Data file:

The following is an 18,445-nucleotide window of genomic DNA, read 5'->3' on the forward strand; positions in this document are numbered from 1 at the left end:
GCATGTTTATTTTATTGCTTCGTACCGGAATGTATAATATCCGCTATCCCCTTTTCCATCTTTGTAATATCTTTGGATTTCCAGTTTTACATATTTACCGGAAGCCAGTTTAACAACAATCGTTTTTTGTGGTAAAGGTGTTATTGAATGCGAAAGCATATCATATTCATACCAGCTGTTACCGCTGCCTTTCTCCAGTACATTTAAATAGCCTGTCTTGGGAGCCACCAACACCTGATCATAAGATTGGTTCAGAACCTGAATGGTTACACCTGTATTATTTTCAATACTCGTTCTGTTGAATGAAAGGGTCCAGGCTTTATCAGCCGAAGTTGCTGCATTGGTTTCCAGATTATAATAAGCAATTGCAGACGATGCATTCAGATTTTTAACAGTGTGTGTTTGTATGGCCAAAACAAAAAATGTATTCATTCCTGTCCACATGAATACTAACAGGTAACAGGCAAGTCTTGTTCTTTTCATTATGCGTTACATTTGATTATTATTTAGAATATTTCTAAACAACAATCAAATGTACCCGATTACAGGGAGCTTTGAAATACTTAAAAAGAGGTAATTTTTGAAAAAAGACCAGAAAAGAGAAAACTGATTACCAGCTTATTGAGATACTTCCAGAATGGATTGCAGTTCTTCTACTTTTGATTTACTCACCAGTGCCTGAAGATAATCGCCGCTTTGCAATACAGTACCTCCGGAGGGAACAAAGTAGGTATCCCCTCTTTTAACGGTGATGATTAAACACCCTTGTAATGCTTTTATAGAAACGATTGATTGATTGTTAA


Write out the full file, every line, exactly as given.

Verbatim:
The following is an 18,445-nucleotide window of genomic DNA, read 5'->3' on the forward strand; positions in this document are numbered from 1 at the left end:
GCATGTTTATTTTATTGCTTCGTACCGGAATGTATAATATCCGCTATCCCCTTTTCCATCTTTGTAATATCTTTGGATTTCCAGTTTTACATATTTACCGGAAGCCAGTTTAACAACAATCGTTTTTTGTGGTAAAGGTGTTATTGAATGCGAAAGCATATCATATTCATACCAGCTGTTACCGCTGCCTTTCTCCAGTACATTTAAATAGCCTGTCTTGGGAGCCACCAACACCTGATCATAAGATTGGTTCAGAACCTGAATGGTTACACCTGTATTATTTTCAATACTCGTTCTGTTGAATGAAAGGGTCCAGGCTTTATCAGCCGAAGTTGCTGCATTGGTTTCCAGATTATAATAAGCAATTGCAGACGATGCATTCAGATTTTTAACAGTGTGTGTTTGTATGGCCAAAACAAAAAATGTATTCATTCCTGTCCACATGAATACTAACAGGTAACAGGCAAGTCTTGTTCTTTTCATTATGCGTTACATTTGATTATTATTTAGAATATTTCTAAACAACAATCAAATGTACCCGATTACAGGGAGCTTTGAAATACTTAAAAAGAGGTAATTTTTGAAAAAAGACCAGAAAAGAGAAAACTGATTACCAGCTTATTGAGATACTTCCAGAATGGATTGCAGTTCTTCTACTTTTGATTTACTCACCAGTGCCTGAAGATAATCGCCGCTTTGCAATACAGTACCTCCGGAGGGAACAAAGTAGGTATCCCCTCTTTTAACGGTGATGATTAAACACCCTTGTAATGCTTTTATAGAAACGATTGATTGATTGTTAA